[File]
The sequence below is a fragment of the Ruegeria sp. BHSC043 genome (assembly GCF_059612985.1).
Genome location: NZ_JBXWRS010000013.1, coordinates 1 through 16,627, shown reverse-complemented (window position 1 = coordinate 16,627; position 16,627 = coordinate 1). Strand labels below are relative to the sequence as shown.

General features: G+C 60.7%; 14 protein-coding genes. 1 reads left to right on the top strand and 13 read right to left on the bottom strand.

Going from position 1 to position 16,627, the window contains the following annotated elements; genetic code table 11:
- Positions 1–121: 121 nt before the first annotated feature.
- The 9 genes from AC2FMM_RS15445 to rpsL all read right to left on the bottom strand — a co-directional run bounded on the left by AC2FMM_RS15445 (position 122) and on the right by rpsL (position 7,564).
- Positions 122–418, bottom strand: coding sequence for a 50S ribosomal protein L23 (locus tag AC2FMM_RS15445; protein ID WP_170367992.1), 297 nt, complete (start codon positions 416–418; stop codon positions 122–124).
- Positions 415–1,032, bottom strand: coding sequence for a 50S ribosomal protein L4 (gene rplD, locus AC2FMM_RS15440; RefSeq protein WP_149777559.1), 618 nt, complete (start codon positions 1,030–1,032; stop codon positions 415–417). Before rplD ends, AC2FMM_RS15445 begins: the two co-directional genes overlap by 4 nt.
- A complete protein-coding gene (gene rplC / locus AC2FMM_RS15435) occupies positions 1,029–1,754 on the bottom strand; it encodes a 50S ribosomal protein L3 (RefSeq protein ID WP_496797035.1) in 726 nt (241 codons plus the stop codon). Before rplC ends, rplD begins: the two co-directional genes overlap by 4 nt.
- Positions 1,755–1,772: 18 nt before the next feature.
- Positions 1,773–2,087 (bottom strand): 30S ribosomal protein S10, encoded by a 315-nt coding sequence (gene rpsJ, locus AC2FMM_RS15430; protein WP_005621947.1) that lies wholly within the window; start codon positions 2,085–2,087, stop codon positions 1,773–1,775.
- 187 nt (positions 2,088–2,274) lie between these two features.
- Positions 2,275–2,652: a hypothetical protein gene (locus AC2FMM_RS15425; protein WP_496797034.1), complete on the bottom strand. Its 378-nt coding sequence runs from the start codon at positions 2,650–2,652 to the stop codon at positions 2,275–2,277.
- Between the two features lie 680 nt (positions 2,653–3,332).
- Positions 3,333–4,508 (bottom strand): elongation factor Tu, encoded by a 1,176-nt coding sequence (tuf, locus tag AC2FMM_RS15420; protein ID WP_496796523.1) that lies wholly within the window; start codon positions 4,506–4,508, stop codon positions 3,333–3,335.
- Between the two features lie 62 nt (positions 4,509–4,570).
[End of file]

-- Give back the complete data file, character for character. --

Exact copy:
The sequence below is a fragment of the Ruegeria sp. BHSC043 genome (assembly GCF_059612985.1).
Genome location: NZ_JBXWRS010000013.1, coordinates 1 through 16,627, shown reverse-complemented (window position 1 = coordinate 16,627; position 16,627 = coordinate 1). Strand labels below are relative to the sequence as shown.

General features: G+C 60.7%; 14 protein-coding genes. 1 reads left to right on the top strand and 13 read right to left on the bottom strand.

Going from position 1 to position 16,627, the window contains the following annotated elements; genetic code table 11:
- Positions 1–121: 121 nt before the first annotated feature.
- The 9 genes from AC2FMM_RS15445 to rpsL all read right to left on the bottom strand — a co-directional run bounded on the left by AC2FMM_RS15445 (position 122) and on the right by rpsL (position 7,564).
- Positions 122–418, bottom strand: coding sequence for a 50S ribosomal protein L23 (locus tag AC2FMM_RS15445; protein ID WP_170367992.1), 297 nt, complete (start codon positions 416–418; stop codon positions 122–124).
- Positions 415–1,032, bottom strand: coding sequence for a 50S ribosomal protein L4 (gene rplD, locus AC2FMM_RS15440; RefSeq protein WP_149777559.1), 618 nt, complete (start codon positions 1,030–1,032; stop codon positions 415–417). Before rplD ends, AC2FMM_RS15445 begins: the two co-directional genes overlap by 4 nt.
- A complete protein-coding gene (gene rplC / locus AC2FMM_RS15435) occupies positions 1,029–1,754 on the bottom strand; it encodes a 50S ribosomal protein L3 (RefSeq protein ID WP_496797035.1) in 726 nt (241 codons plus the stop codon). Before rplC ends, rplD begins: the two co-directional genes overlap by 4 nt.
- Positions 1,755–1,772: 18 nt before the next feature.
- Positions 1,773–2,087 (bottom strand): 30S ribosomal protein S10, encoded by a 315-nt coding sequence (gene rpsJ, locus AC2FMM_RS15430; protein WP_005621947.1) that lies wholly within the window; start codon positions 2,085–2,087, stop codon positions 1,773–1,775.
- 187 nt (positions 2,088–2,274) lie between these two features.
- Positions 2,275–2,652: a hypothetical protein gene (locus AC2FMM_RS15425; protein WP_496797034.1), complete on the bottom strand. Its 378-nt coding sequence runs from the start codon at positions 2,650–2,652 to the stop codon at positions 2,275–2,277.
- Between the two features lie 680 nt (positions 2,653–3,332).
- Positions 3,333–4,508 (bottom strand): elongation factor Tu, encoded by a 1,176-nt coding sequence (tuf, locus tag AC2FMM_RS15420; protein ID WP_496796523.1) that lies wholly within the window; start codon positions 4,506–4,508, stop codon positions 3,333–3,335.
- Between the two features lie 62 nt (positions 4,509–4,570).